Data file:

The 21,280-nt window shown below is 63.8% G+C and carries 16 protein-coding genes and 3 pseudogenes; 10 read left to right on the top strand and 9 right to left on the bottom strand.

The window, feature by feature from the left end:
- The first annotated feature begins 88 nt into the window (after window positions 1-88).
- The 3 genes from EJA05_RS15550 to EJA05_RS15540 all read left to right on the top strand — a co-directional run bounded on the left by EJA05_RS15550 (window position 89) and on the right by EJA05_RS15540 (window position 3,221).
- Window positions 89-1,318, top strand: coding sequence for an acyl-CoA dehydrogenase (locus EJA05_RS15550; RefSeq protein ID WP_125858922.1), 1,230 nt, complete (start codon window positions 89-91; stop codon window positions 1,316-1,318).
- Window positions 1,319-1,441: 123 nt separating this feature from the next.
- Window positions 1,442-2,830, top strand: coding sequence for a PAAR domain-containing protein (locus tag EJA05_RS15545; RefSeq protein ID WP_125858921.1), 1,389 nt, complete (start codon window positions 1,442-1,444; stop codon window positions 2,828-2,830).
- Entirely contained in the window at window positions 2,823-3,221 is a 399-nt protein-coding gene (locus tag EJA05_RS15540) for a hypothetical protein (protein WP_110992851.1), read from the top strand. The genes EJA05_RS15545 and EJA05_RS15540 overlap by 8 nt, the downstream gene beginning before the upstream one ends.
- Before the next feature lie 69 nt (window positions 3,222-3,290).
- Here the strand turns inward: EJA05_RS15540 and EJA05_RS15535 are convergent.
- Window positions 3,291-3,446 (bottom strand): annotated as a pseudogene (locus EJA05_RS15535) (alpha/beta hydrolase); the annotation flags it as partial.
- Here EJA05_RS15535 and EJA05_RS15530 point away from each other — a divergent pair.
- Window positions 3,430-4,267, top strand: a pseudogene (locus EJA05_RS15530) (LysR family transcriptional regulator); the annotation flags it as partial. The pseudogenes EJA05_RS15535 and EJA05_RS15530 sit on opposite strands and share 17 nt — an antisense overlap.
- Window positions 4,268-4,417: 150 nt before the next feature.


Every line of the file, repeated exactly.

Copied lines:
The 21,280-nt window shown below is 63.8% G+C and carries 16 protein-coding genes and 3 pseudogenes; 10 read left to right on the top strand and 9 right to left on the bottom strand.

The window, feature by feature from the left end:
- The first annotated feature begins 88 nt into the window (after window positions 1-88).
- The 3 genes from EJA05_RS15550 to EJA05_RS15540 all read left to right on the top strand — a co-directional run bounded on the left by EJA05_RS15550 (window position 89) and on the right by EJA05_RS15540 (window position 3,221).
- Window positions 89-1,318, top strand: coding sequence for an acyl-CoA dehydrogenase (locus EJA05_RS15550; RefSeq protein ID WP_125858922.1), 1,230 nt, complete (start codon window positions 89-91; stop codon window positions 1,316-1,318).
- Window positions 1,319-1,441: 123 nt separating this feature from the next.
- Window positions 1,442-2,830, top strand: coding sequence for a PAAR domain-containing protein (locus tag EJA05_RS15545; RefSeq protein ID WP_125858921.1), 1,389 nt, complete (start codon window positions 1,442-1,444; stop codon window positions 2,828-2,830).
- Entirely contained in the window at window positions 2,823-3,221 is a 399-nt protein-coding gene (locus tag EJA05_RS15540) for a hypothetical protein (protein WP_110992851.1), read from the top strand. The genes EJA05_RS15545 and EJA05_RS15540 overlap by 8 nt, the downstream gene beginning before the upstream one ends.
- Before the next feature lie 69 nt (window positions 3,222-3,290).
- Here the strand turns inward: EJA05_RS15540 and EJA05_RS15535 are convergent.
- Window positions 3,291-3,446 (bottom strand): annotated as a pseudogene (locus EJA05_RS15535) (alpha/beta hydrolase); the annotation flags it as partial.
- Here EJA05_RS15535 and EJA05_RS15530 point away from each other — a divergent pair.
- Window positions 3,430-4,267, top strand: a pseudogene (locus EJA05_RS15530) (LysR family transcriptional regulator); the annotation flags it as partial. The pseudogenes EJA05_RS15535 and EJA05_RS15530 sit on opposite strands and share 17 nt — an antisense overlap.
- Window positions 4,268-4,417: 150 nt before the next feature.